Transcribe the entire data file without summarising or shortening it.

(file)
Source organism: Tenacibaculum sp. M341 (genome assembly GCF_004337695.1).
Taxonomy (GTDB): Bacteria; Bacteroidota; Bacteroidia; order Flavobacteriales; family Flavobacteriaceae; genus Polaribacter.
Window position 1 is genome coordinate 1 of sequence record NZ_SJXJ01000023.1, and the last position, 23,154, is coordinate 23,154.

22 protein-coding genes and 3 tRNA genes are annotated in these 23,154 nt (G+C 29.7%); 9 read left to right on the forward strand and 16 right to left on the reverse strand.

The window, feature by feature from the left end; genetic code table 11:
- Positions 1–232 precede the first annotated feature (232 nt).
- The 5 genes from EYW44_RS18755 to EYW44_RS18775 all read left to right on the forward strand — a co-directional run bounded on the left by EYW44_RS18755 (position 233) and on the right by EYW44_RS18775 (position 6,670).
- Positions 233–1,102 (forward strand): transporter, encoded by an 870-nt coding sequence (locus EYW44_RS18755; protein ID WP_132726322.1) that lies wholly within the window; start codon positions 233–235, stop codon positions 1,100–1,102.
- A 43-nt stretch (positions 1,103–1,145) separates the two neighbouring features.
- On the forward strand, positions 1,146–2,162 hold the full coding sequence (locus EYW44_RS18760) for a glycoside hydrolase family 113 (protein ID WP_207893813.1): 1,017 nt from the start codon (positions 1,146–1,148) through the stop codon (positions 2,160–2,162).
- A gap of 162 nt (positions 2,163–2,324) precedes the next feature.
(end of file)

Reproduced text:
Source organism: Tenacibaculum sp. M341 (genome assembly GCF_004337695.1).
Taxonomy (GTDB): Bacteria; Bacteroidota; Bacteroidia; order Flavobacteriales; family Flavobacteriaceae; genus Polaribacter.
Window position 1 is genome coordinate 1 of sequence record NZ_SJXJ01000023.1, and the last position, 23,154, is coordinate 23,154.

22 protein-coding genes and 3 tRNA genes are annotated in these 23,154 nt (G+C 29.7%); 9 read left to right on the forward strand and 16 right to left on the reverse strand.

The window, feature by feature from the left end; genetic code table 11:
- Positions 1–232 precede the first annotated feature (232 nt).
- The 5 genes from EYW44_RS18755 to EYW44_RS18775 all read left to right on the forward strand — a co-directional run bounded on the left by EYW44_RS18755 (position 233) and on the right by EYW44_RS18775 (position 6,670).
- Positions 233–1,102 (forward strand): transporter, encoded by an 870-nt coding sequence (locus EYW44_RS18755; protein ID WP_132726322.1) that lies wholly within the window; start codon positions 233–235, stop codon positions 1,100–1,102.
- A 43-nt stretch (positions 1,103–1,145) separates the two neighbouring features.
- On the forward strand, positions 1,146–2,162 hold the full coding sequence (locus EYW44_RS18760) for a glycoside hydrolase family 113 (protein ID WP_207893813.1): 1,017 nt from the start codon (positions 1,146–1,148) through the stop codon (positions 2,160–2,162).
- A gap of 162 nt (positions 2,163–2,324) precedes the next feature.